The Correlation between Clinical Variables and Sleep Onset Rapid Eye Movement Period Frequencies in Narcoleptic Patients

Article information

Sleep Med Res. 2010;1(1):15-19
Publication date (electronic) : 2010 November 30
doi :
1Department of Psychiatry, College of Medicine, The Catholic University of Korea, St. Vincent’s Hospital, Suwon, Korea
2Department of Psychiatry, College of Medicine, Wonkwang University, Sanbon Hospital, Gunpo, Korea
3Center for Narcolepsy, Stanford University, California, USA
Correspondence: Seung-Chul Hong, MD, PhD, Department of Psychiatry, College of Medicine, The Catholic University of Korea, St. Vincent’s Hospital, 93-6 Ji-dong, Paldal-gu, Suwon 442-723, Korea, Tel +82-31-249-7150, Fax +82-31-248-6758, E-mail
Received 2010 September 01; Revised 2010 October 02; Accepted 2010 October 22.


Background and Objective

A diagnosis of narcolepsy is defined by less than 8 minutes of mean sleep latency, and two or more sleep onset rapid eye movement periods on the Multiple Sleep Latency Test. This study examined the relationship between the sleep onset rapid eye movement period frequencies during Multiple Sleep Latency Test and narcoleptic symptom severity.


From March 2004 to August 2009, 126 patients suffering from excessive daytime sleepiness who visited the Sleep Disorders Clinic of St. Vincent’s Hospital at the Catholic University of Korea were tested by polysomnography and Multiple Sleep Latency Test. Subjects were divided into three groups according to the number of sleep onset rapid eye movement periods that appeared on the Multiple Sleep Latency Test. Symptom severity instruments included the Epworth Sleepiness Scale and the Stanford Center for Narcolepsy Sleep Inventory, and various sleep parameters. In addition, we performed human leukocyte antigen genotyping for human leukocyte antigen-DQB1*0602 on all patients.


Among the three groups classified by the number of sleep onset rapid eye movement periods during Multiple Sleep Latency Test, we found no significant differences in demographic features, Epworth Sleepiness Scale, and most polysomnographic findings. However, we observed cataplexy, hypnagogic hallucination, sleep paralysis, and human leukocyte antigen-DQB1*0602 positivity more frequently in groups with higher sleep onset rapid eye movement period frequencies. In addition, the proportions of stage II sleep, REM sleep latency from polysomnography, and mean sleep latency and mean REM sleep latency from the Multiple Sleep Latency Test significantly decreased with increasing sleep onset rapid eye movement period frequency.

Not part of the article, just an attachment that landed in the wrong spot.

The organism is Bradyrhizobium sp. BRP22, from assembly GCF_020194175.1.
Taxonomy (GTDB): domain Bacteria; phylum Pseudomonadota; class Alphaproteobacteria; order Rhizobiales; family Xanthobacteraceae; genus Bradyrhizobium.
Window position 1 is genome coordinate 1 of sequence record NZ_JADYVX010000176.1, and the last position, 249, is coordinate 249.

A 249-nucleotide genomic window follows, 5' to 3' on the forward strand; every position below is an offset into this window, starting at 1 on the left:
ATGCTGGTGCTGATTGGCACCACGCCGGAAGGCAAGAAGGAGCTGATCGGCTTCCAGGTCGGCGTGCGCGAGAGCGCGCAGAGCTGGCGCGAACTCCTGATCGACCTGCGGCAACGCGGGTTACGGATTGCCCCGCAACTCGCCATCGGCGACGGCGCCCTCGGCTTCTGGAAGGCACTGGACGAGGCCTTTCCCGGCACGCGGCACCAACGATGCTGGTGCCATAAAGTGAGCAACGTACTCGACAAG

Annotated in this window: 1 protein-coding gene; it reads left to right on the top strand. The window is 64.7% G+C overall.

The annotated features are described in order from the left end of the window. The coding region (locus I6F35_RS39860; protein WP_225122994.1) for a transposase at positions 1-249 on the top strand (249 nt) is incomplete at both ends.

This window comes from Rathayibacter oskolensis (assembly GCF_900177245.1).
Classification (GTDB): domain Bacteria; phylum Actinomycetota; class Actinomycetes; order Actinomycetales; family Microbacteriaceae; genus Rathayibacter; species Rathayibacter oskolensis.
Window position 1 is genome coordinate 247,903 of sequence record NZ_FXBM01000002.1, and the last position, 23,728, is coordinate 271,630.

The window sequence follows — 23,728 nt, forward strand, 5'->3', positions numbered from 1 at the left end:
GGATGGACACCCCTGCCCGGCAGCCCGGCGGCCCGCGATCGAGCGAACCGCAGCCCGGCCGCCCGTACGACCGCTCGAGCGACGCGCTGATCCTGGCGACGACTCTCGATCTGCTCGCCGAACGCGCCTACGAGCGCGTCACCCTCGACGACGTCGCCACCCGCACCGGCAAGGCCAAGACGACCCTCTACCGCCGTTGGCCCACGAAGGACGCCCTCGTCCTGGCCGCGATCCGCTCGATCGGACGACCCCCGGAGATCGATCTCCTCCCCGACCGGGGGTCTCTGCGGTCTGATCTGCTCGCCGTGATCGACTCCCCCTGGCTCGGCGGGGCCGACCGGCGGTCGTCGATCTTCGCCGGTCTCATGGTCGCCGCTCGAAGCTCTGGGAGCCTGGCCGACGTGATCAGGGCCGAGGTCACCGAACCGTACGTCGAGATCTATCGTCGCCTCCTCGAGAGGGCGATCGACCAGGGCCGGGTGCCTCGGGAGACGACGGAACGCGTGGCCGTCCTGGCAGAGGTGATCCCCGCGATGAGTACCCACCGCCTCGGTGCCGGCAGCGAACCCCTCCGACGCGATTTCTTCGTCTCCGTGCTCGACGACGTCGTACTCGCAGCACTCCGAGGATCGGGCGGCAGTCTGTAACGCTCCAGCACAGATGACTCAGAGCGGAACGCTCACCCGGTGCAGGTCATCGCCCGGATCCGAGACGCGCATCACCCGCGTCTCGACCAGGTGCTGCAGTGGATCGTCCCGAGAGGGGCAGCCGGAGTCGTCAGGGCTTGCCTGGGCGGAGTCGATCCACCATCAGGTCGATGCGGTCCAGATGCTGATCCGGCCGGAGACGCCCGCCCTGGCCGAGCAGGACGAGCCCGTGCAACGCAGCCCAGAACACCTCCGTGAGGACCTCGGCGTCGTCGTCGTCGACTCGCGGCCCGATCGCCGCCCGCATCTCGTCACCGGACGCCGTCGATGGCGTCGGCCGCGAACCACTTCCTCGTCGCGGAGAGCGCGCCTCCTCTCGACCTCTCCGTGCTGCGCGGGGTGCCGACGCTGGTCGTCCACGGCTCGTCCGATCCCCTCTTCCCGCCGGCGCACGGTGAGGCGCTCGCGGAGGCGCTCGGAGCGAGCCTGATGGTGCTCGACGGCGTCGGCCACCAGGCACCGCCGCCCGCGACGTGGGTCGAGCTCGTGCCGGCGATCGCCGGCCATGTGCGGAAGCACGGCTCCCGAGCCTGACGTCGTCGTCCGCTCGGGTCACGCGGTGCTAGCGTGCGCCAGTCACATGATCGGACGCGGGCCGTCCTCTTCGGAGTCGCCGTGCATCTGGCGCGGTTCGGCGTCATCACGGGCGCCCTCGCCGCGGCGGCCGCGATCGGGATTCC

In this study, we demonstrated that sleep onset rapid eye movement period frequency during Multiple Sleep Latency Test correlated with sleep architecture, daytime symptom severity, and frequency of human leukocyte antigen-DQB1*0602 positivity in narcolepsy. Further studies are needed to explore the pathophysiology of narcolepsy associated with sleep onset rapid eye movement periods.


Narcolepsy occurs in 0.02–0.18% of individuals in their late teens and early twenties regardless of gender.1 The main symptoms of narcolepsy are excessive daytime sleepiness; cataplexy, which is a sudden involuntary decrease in muscle tension in various areas of body (in response to laugh, excitement, anger, or other emotional changes); abnormal changes in REM sleep period such as sleep paralysis; and hypnagogic or hypnopompic hallucinations.25 These symptoms affect various aspects of the narcoleptic patient’s life, including vocation, education, ability to drive, and interpersonal relationships, leading to a decline in quality of life comparable to that of patients with epileptic or major depressive disorders.6